The Plattsmouth journal. (Plattsmouth, Nebraska) 1901-current, August 25, 1910, Image 1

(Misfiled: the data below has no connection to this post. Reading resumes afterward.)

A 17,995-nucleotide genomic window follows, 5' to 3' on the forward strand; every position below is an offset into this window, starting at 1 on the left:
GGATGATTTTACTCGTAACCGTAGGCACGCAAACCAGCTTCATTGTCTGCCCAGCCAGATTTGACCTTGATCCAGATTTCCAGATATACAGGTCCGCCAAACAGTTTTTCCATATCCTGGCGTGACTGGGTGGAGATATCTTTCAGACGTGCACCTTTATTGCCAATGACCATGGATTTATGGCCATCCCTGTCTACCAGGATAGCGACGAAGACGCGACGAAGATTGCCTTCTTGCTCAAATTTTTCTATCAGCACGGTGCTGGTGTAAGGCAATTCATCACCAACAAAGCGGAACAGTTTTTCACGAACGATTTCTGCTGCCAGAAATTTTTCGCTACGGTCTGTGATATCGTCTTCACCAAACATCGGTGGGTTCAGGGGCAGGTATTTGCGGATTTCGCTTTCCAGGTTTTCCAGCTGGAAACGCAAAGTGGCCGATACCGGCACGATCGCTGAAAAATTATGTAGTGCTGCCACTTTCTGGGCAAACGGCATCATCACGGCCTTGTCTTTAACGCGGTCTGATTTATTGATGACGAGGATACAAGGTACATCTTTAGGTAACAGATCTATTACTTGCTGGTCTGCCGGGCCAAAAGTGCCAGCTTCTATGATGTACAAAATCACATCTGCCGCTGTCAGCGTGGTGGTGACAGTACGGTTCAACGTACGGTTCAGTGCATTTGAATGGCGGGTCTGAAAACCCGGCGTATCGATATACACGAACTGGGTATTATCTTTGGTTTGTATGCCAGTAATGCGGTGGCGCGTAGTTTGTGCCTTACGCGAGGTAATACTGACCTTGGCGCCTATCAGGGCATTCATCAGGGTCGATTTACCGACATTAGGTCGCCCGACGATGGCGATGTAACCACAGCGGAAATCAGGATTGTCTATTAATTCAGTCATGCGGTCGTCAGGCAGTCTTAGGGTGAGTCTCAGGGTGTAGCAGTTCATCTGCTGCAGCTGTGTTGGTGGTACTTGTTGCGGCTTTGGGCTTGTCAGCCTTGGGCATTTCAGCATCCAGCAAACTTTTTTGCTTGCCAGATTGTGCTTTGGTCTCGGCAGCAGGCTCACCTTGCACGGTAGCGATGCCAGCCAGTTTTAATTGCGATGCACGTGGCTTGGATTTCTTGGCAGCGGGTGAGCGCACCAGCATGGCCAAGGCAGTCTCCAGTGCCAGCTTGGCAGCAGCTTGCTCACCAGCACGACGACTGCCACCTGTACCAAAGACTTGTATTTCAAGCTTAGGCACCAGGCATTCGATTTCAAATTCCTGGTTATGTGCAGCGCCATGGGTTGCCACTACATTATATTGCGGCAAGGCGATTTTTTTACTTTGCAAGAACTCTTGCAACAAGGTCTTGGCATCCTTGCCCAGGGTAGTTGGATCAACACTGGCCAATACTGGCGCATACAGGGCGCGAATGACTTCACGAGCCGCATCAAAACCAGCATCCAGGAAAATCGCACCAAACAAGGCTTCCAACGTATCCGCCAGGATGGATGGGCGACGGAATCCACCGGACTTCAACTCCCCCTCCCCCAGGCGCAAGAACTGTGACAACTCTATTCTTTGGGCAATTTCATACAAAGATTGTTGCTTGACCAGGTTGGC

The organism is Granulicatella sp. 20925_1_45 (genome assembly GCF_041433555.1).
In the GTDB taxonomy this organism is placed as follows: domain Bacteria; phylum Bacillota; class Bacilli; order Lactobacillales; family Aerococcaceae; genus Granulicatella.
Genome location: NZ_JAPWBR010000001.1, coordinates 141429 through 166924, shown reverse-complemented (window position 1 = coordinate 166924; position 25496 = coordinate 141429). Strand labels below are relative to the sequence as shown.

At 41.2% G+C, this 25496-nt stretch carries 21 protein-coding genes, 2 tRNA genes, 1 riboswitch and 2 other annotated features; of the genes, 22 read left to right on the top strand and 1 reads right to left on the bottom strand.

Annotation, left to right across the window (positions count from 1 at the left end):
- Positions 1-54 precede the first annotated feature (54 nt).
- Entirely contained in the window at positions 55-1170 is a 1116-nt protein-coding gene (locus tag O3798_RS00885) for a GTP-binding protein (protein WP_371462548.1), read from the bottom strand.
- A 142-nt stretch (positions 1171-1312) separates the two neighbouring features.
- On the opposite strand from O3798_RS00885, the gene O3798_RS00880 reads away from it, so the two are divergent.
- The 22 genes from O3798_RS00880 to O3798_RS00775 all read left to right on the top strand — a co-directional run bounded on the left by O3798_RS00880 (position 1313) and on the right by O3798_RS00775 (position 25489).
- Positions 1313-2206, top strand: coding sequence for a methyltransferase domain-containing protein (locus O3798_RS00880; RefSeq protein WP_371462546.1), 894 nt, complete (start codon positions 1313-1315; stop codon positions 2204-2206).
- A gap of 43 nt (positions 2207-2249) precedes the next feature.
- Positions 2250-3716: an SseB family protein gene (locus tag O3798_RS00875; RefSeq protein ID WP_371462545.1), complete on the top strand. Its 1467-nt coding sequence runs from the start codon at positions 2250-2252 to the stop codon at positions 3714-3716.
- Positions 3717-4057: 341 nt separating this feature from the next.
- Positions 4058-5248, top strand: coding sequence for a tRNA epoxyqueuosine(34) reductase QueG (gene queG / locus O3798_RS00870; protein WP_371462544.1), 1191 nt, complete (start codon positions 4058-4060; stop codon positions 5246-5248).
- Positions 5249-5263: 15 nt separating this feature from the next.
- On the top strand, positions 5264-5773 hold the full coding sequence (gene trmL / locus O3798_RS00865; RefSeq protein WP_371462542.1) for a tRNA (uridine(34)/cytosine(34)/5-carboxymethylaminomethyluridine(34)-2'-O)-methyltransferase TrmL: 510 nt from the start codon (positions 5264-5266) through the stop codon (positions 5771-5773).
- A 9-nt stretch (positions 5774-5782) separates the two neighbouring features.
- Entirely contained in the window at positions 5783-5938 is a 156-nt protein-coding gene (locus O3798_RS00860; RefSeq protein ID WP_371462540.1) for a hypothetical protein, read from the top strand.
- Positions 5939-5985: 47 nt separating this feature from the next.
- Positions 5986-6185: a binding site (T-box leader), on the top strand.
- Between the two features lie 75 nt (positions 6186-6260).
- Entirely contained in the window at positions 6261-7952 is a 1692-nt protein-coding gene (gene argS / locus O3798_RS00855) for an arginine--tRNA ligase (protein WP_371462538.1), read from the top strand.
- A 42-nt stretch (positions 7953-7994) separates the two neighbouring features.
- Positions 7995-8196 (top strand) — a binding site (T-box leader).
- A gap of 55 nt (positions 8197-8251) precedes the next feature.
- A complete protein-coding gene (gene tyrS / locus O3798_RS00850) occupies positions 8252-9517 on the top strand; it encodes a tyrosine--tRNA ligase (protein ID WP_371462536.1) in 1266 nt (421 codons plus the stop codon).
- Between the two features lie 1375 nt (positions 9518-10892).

be lattemoiitfo ourna SEMI-WEEKLY EDITION EIGHT PAGES PLATTSMOUTn, NEBRASKA. THURSDAY AIHJUST 25, 1910 NO C2 VOLUME XXIX 3 111 S. DUKE, AIIOB OLD SETTLER CALLED 10 GREAT BEYOIID Deceased Was Born in Virginia February 2, 1834 and Passed Away August 22, 1910 at Masonic Home. Fiom Monday's Dally John S. Duke was bom February 2, 1831, at Wheeling, West Virginia. Died at Masonic home August 22, 1910, at 12:25 a. m., aged 79 years, 6 months and 20 days. Once more the grim horse and his rider has visited our city and again one of the old settlers of this com munity has been stricken by the hand of death. John S. Duke who has been in bad health for more than a month and who has been in a critical condition for several days past, departed this life at the Masonic home at 12:25 this morning. Mr. Duke was born in Wheeling, Virginia, and grew to manhood there and entered the service of his coun try and fought bravely in a West Virginia regiment until mustered out. He came to Plattsmouth at the close of the war and for a number of years was engaged In the hard ware business here, but ill health at the time interferred with his conduct ing the business, and he closed out after running his store for twelve years. After this for a long time he mercantile establishment of Bennett & Tutt. When this firm closed up its business, Mr. Duke did not further engage in business. He was a strong adherent to the Masonic fraternity, having been ini tiated In to Kentucky Greenup lodge July 2, 1860, and admitted to Law rence lodge at Ironton, Ohio, March 14, 1870, and admitted to Platts mouth lodge December 16, 1872. He went to the Masonic home in Novem ber, 1904, where he has since resid ed. Mr. Duke was married in Iron ton, Ohio, two sons were born of this marriage, John and Charles, the old er son and the wife of the de ceased died some years ago. The deceased is survived by his son Charles and one brother and two sisters. His brother, Elbert T. Duke resides In Omaha while his sisters, Mrs. L. D. Bennett and Mrs. Ella Cooper both reside at Long Beach, California. The funeral will be held tomorrow afternoon at 2 o'clock from the Ma sonic home and will be under the auspices of Lodge No. 6 of which de- AT THE PBESB1- held the position of bookkeeper for ceased was a member. SURPRISE THEIR II FRIENDS Joseph Warga and Miss Marie Langhorst United in Marriage. From Monday! Dally. The many friends in this city of Miss Marie Langhorst and Mr, Joseph Warga will be surprised to learn that they were united in marriage last Tuesday. August 16th, at Ket- tlerville, O., the home of the bride. When Mr. Warga started for Ketter ville a few days ago, he modestly In formed us that he was on his way to St. Louis, Mo., but It has finally be come know that he was bound for Ohio and would return with his bride in the near future. As stated above Miss Langhorst and Mr. Warga were married at the German Evangelical church at Ketterville, at 3 'clock In the afternoon of Tuesday, August 16th, the ceremony being performed by the bride's father, Rev. August Langhorst and witnessed by a large number of relatives and friends. Fol lowing the ceremony the relatives and many friends repaired to the parsonage where an elaborate wed ding reception was tendered the bride and groom. After spending a few days visiting relatives in Ohio, Mr. and Mrs. Warga departed for the west and arrived in this city yester day morning, and will spend a few days visiting the groom's parents and other relatives. Both Miss Langhorst and Mr. War ga are well known in this city, hav ing resided here for a number of years. Miss Langhorst is a sister of Rev. Langhorst, formerly pastor of the St. Paul's German Evangelical church of this city, and has made her home with him and his estimable family for several years. She Is a graduate of the high school of this city, being a member of the class of 1908, and for the past two years has been one of the efficient teachers of this county. She Is a very preposses sing young lady and made friends with all whom she met. The groom Is a son of Mr. and Mrs. Joseph War ga of this city and is a young man cf sterling worth. For the past sev eral years Mr. Warga has been a Tesldent of Denver, being employed as tlner with one of the leading tirms of that city. He has a large circle of friends who will join us in ex tending congratulations and wishing him and his estimable bride a most happy and prosperous life. Mr. and Mrs. Warga expect to de depart for Denver tomorrow morn ing where they expect to make their future home. Paint the Hog Red. From Monday's Dally. Some heartless miscreant got hold of Night Policeman Doc Young's fine bird dog last night about one o'clock and colored his beautiful coat of hair a dingy candy red. The pavement just west of the Journal office Indicates where the foul, ven geful piece of humanity perpetrated the malicious mischief. Doc does not know who did the deed, and it will not be best for the lothesome creature who practiced the joke to confess it or down will come his meat house. It was about one o'clock this morning when doctor miss ed the faithful animal which has made the rounds with Doc every night since he has been on the force Doc Immediately went, to the corner of Third and Main and whistled for the dog, but failed to get him, he then went to the Riley hotel, the west end of his beat, and whistled him again, but could see nothing of him, and nearly an hour elapsed before the dog put In Its appearance. The dog's disfigured condition was not noticed until It got light this morn ing. Was Doc hot? Better not say much about it to him. The hide of the fellow who did it won't hold much when Doc finds him out. St. Paul's Church. At St. Paul's church on Sunday morning a reunion of the conflrm ants of the church since its found ing in Plattsmouth was held. A large per cent of the young people of the church was present to listen to the excellent sermon preached by Rev. Steger. The choir sang: "Er Fuehret mich." Rev. Steger had for his text 1 Timothy 6-12: "Fight the good fight of faith, lay hold on eternal life whereunto thou art also called and hast professed a good profession before many witnesses.'1 And he ad dressed the young people In German 1 and in English. At the close of the sermon a sold sung by Miss Falter was enjoyed by all present. A card with confirma tion vows was also given those pres ent and sent to those who were ab sent. The number of confirmants since the founding of the church Is 142, five of whom have died. Congregations Growing Larger and Larger Each Sunday During the preliminary morning service at the First Presbyteran church yesterday morning the special music consisted of a solo by Miss Vallery who rendered. "The Earth Is the Lord's" a soprano solo with a power of shading only acquired by years of cultivation. Despite the intense heat a fine audience greeted the pastor. The sub ject of Rev. Gade's sermon was: "Love." And among other things he said: "True love reveals Itself in its tender ministry to mankind. Like the Master it Is ever going about do ing good, and like Him seeks to save that which was lost. "The true definition of religion Is not to be found alone In church mem bership, not in forms of worship, not In rigid conformity to a particular faith, but in loving service for oth ers, in lifting burdens from human shoulders, la wiping away the tears of sorrow, in drawing men toward the eternal, and in making the world brighter, purer and happier. Henry Drummond said, that "love Is the greatest thing in the world!" Love pure, exalted love, free from all sel fishness, embraces our fellowmen, even our enemies. Avarice, Injustice, cruelty and malice cannot live In the presence of a pure love. The great est needs today are love to God and love to our fellow men. If we really love God there will be no difficulty in loving men. "Wherever love moves life's bur dens grow lighter, and much of the world's darkness becomes dissipated by Its radiant glow. Love for hu manity will manifest Its Christ like ness. To me the story Is very beau tiful concerning Henry Ward Beecher and the poor children of the street. "On the last Sunday evening of the great preacher's life, after he had preached his last sermon in Plymouth church and the great congregation had gone, he tarried to listen to the choir as they rehearsed the old fam liar hymn: "I heard the voice of Jesus say: "Come unto me and rest." "While he listened two children of the street In faded and tattered garments, wandered into the church, and were Intently gazing up at the organ. Mr. Beecher walked to where they were standing, and laying his hand on their heads kissed them, and with his arms about around them left the scene of his trials and triumphs forever. It was a fitting scene for the close of a great life The Ereat2 man of eloquence and fame shielding two poor, wandering homeless children." Next Sabbath, Rev. Gade will preach a sermon of special interest to all, and on the following Sunday Sentember 4. a special sermon to laboring men. A special Invitation lx'9 Valuable II ore. ( Roy E. Howard, a prosperous young Plattsmouth precinct farmer, had the misfortune to lose a valuable work horse Friday morning. Roy had been allowing the team to take a rest and bad them In the pasture with a number of young horses. He noticed that the animal did not come up with the other horses, and upon going In search of the missing horse found him lying stretched out on the grass dead. The cause of death was unknown. As luck has it Roy will not have to buy as he has a number of young horses. OLD SETTLER'S Saturday Sees Union Crowded With Visitors. Is extended to all who labor in of flees, stores and shops to attend the service on Labor Sunday. Knjoys Picnic Supper. The members of the Euterpean Glee club Journeyed to Ferry Gten Saturday evening for the purpose of participating In an outing and enjoy ing a meal in the open air. Various amusements which assisted In mak Ing the evening a most enjoyable one were Indulged In. The supper was served at a convenient hour and was one which the Glee club found dellghtfuly appetizing and pleasant Those who attended were Mrs. M. Howland, Miss Eaton; Mrs. Bertha Todd, Misses Leona Brady, Etha Cra- 1111 . Jessie Moore, Miss Moore, Jen nle Tuey, Mildred Cook, Alice Kerr Mrs. J. R. Jones and caughter, Agatha, returned today from Thur man, la., where they attended the camo meeting of the Latter Day Saints. The tent meeting closed last Carrie Becker nleht. Mrs. Jones and daughter were I rmmminlP(t bv Mrs. Lamnson and! Matt Jirousek spent Sunday In the Mrs. Knapp. r"y wi,h 1,18 parents. RAILROAD BOYS VISIT DENVER The Old Settlers reunion which closed Saturday at Union was one of the most successful In the history of the annual entertainments. The at tendance on Friday was much larger than any previous first day and Sat urday an Immense crowd was pres ent," the crowd going down from Plattsmouth exceeding that In num ber of any previous year. The class of attractions were of a different character, and much bet ter, and seemed to please the people better. The M. W. A. band of this city was present both days and their fine music was commented upon very freely and to the great credit of the boys. The Red Men of this city also was an attraction which was very suitable to the occasion, and won many plaudits. Bixby, of the Lincoln State Journal, was the center of at traction as speaker on Saturday, and was well received and also received the strlckest attention from all who beard him. The ball game Saturday between Peru and Plattsmouth was a hot one and resulted In a score of 5 to 4 in favor of Peru. Oscar Larson, one of Plattsraouth'8 best best players, was taken sick and unable to play, perhaps will account for our boys bad luck. And, then, some are dis posed to criticise the umpire for some of his decisions. The "rooters" for the Plattsmouth team are not feel ing very good over the decisions, anyway. Jt is tne general opinion oi many who witnessed the game that Plattsmouth is able to beat Peru any day in the week, and will demand a return game just as soon as it can be had. Everything seemed to pass off very quietly, ana peace ana joy reigned supreme throughout. The crowd Saturday was estimated at nearly 5,000, and it Is very creditable to the police force to know that such good order was maintained through out the entire two days. Take it all In all the Old Settlers' reunion for 1910 will go down in history as one of the most successful ever held, and It Is a great credit to the people of Union In general, and the management In particular, that such Is the record. The Association Shows a Mem bership of Over Seven Thou-sand. From TufMlay'i l'ally Burlington employes who have re turned from the Denver meeting of the railway employes and Investors' association are much pleased with the showing made, are surprised at the exhlbltlou of their own strength and are enthusiastic over the prospects for good that may come of their organization, says the Lincoln Journal. "We have seven thousand men In line," says one of the delegates from Lincoln, "and even with that three hundred Burlington employes from Sterling and Alliance arrived too late to take part In the parade. The mat ter of another showing of strength Is under consideration and it Is possi ble that a Missouri valley meeting will be held in Omaha or Kansas City before tho Chicago meeting. It Is believed that thirty thousand vot ers can be marshalled In parade line at either Kansas City or Omaha, while for the Chicago meeting a mon ster parade of seventy-five thousand railway men is being planned. "We were told by Mr. Morrissey of Denver that if plana are worked out as it is hoped they will be the end of strikes and labor disputes will be In sight. He says the railroads are willing to pay employes all the earn ings will bear, and that In the future It may be that railway men can have their wages raised without making a demand for a raise. This, he thinks will be a future rule. "Mr. Morrissey showed that while wages are raised In good times they are not cut when depression comes. Of course the roads must reduce It's forces and economize in other ways but they do not reduce wage ached ules. If employes will work toward the roads' Interests the roads will In turn take care of the employes. The Idea to be worked out Is for the mu tual benefit of both. The roads are to be protected by the ballot from hostile and damaging legislation. The employes are to have friendly candl dates pointed out, and these they will support. "Denver business men showed the employes a friendly spirit. An oppor tunity to see Denver was given free and the Colorado roads showed that nothing asked for was too good to be given. We had the time of our lives in Denver." The representatives from Platts mouth, who went on the excursion returned home, the most of them Sunday evening. There was twenty seven in the bunch, and they enjoyed the trip very well, and had a plena ant time while In Denver. In County Court. The will of Ixmlse Mlckel, deceas ed, was proposed for probate in the county court today, and there being no objections to the same, Judge Bee son 'allowed the will as propounded, and apointed C. H. Taylor as execu tor of the same, he having been nam ed In the will. In the matter of the guardianship of the minor children of John Albert Bauer, which was set down for trial today, the same was continued to the 24th of August, being Wednes day. The matter of appointing a guar dian for William Albln, Incompetent, was also before the court this after noon. W. B. Banning who has been filling the position satisfactorily to the court has tendered his resigna tion. It Is a difficult matter to find any one w ho Is willing to assume the responsibility of the position. Mr. Banning made his final report today which was approved by the court. Where Mistakes are Made. If the Chautauqua, reunions and carnivals have nou proved a success financially and otherwise this year It can be attributed to the fact that two many of them have been held In southeast Nebraska on the same dates. Take Cass county for Instance the Elmwood chautaunua, . the Louisville carnival and the Old Set tiers' reunion, at Union, all going on at the same time. And, besides, the Nebraska City Chautauqua was going on all last week. This Bhould not occur again. It Is just as easy to use a little head work In making dates, by corresponding with manag ers of these entertainments, so that they will not occur In the same week next year. There Is all of September in which to make dates and all of them better patronized. Watch It next year. Hon. Joint A. Maj; ii I re In Town. From Monday's Dally. Congressman Magulre came down from Lincoln this morning to visit some of his Plattsmouth friends, re- urning to the state capital on the afternoon train. Mr. Magulro Is looking well, and feels that the Dem ocrats will be successful In Nebraska this fall. The nomination of Will Hayward by the Republicans does not seem to worry him In the least, and he believes that he Is easier beat than some other Republicans he could mention. Congressman Magulre has been with the people In all his acts In congress, and while on the minor- ity side of the house, he has done re markable well. He has won the ap robration of the famers of the First district, who know Just where to find him, while with Hayward they cannot tell Just where he Is at. We acknowledge a pleasant visit from our good friend. Narrow ICw-ape. A special from Louisville under date of August 21, says: "Because the regular balloon man with the amusement company which Is playing here failed to put In an appearance, Frank Lewis, a young man whose home Is in St. Joseph, Mo., made his maiden balloon ascension at this place last night. He rose about five hundred feet in the air when the bal loon would not go higher. It sank among the trees and was blown along by the wind, greatly endangering the life of young Lewis, who for some time was unable to disentangle him self from his parachute ropes. When the balloonist became free from the balloon, the large bag was blown several miles across the river." Take an Outing. From Monday's Dally. Thomas Walling and wife and three sons, Thomas, Robert and Leo nard and (laughter, Mary Margaret, returned from the state fisheries this morning where they have enjoyed an outing. The party was accompanied by Miss Katie MjeHugh and was Joined at the fisheries by Miss Katie's mother, Mrs. McIIugh and daughter Mary of Falls City. Miss Katie re rtminpd for a few days visit with relatives at South Bend. Klchiml S. Hull Dead. Richard S. Hall, one of Omaha's most prominent attorneys, died at his home here shortly after noon Sun day. His illness, acute kidney trou ble from which he had suffered sev eral years, took a serious turn three weeks ago, since which time he fall ed rapidly. He is survived by ( wife and three children. Mr. Hall had been a resident of Omaha about thirty years and was about fifty-five years of age. As an attorney he was most successful, and is said to have been paid the largest fee of any law yer in Nebraska. He was attorney for the Omaha Water company In Its suit against the city and Is said to have been paid $250,000 when the court decided that the city must take over the plant on the valuation fixed by the appraisers. Recount J n Twelve Com Mien. From Monday's Dally. Judge B. S. Ramsey received message from Governor Shallenber- ger this afternoon stating that the county clerk would receive notice of the call for a recount of the vote In Cass county. The governor Invited Judge Ramsey to be present and see the recount. The Judge received a message from Governor Shallenbcr ger's private secretary stating about the samo thing, but placed the num ber at thirteen In which a recount Is to be made, whereas the governor had stated the number at twelve. In Honor of Minn Allen Root. Miss Marie Bookmeyer delightful ly entertained a few of her young lady friends Thursday evening at her home in the west part of town In honor of Miss Alice Root of Lincoln, who has been visiting relatives and friends in this city for the past sev eral days. The time was very plens antly spent In several contests which had been planned by the hostess for tho occasion. One was a contest in which each was to pick up peanuts with a hatpin and the one picking up the most in a certain length of time was awarded a prize and tho one picking up the least, who received a prize. Miss Helen Jess captured the first prize and Miss Bess Edwards the booby prize. In another contest which was held during this evening's entertainment, Miss Alice Root car ried off the first prize and Miss Hel en Jess the booby prize. Dainty re freshments were then served and an hour or so spent In social conversa tion, music and the like brought to a close this splendid entertainment. Those in attendance were: Misses Helen Jess, Marie Hiber,.Anna Kopla, Clara Wohlfarth, Crete Brlggs, Clara Bookmeyer, Bess Edwards, Alice Root of Lincoln, Anna Tala cek. Four Itlg Days. The Journal office has just turned out 3,000 large posters advertising the Base Ball Tournament which commences at Avoca on Wednesday, August 31, and continues four days. Several of the leading teams of south eastern Nebraska have been entered, and It Is expected that this will he one of the most Interesting base ball evenU ever oceurlng In this section of the state. Besides the ball play ing there will bo good band music every night. All to wind up with a grand dance Saturday night. All are Invited to attend. The business men of Avoca extend a cordial Invitation to everyone, and assure all a good time. Recover Slowly. From Monday'a Dally. L. A. Young of Nehawka who had his leg broken nine months ago by having a mule fall on him, was In the city today en route to Omaha to see Dr. Allison. Although Mr. Young still uses his crutches, he says that he can now . bear a little weight on the injured leg. The leg was broken In three places, and has been a most difficult break to heal. It has only been a short time since the doctor would allow him to bear any weight on it at all, and Mr. Young feels con siderably encouraged at the prospect of rapid improvement from now on. Ball (lames. Saturday the Loulsvlllo ball team w. n Snrlnufield at the former place by a score of 13 to 0. Elm wood beat Manlcy, on tho grounds of tiiA fnrmpr on the same date by a socre of 1 to 0. It will be remem bored that at the Odd Fellows' pic nle at Avoca Manley beat Elmwood by a score of 8 to 5. To Hid Her KooG-ny. From Monday's Dally. Mrs. George bwm ana uaugmer, Annie, and grandson, Master Robbie Burkley of St. Joseph, Mo., returned home today after a short visit with her cousin, Mrs. Fred Patterson and other relatives and friends. Mrs. Deem Is a former resident of Platts mouth and vicinity, and was wel comed by a host of friends, after an absence of fifteen years. Theodore Amlck and Ed. Slocura drove In from near Murray with two autos well loaded with relatives to bid them good-by, and Insisted on their not waiting so long between visits.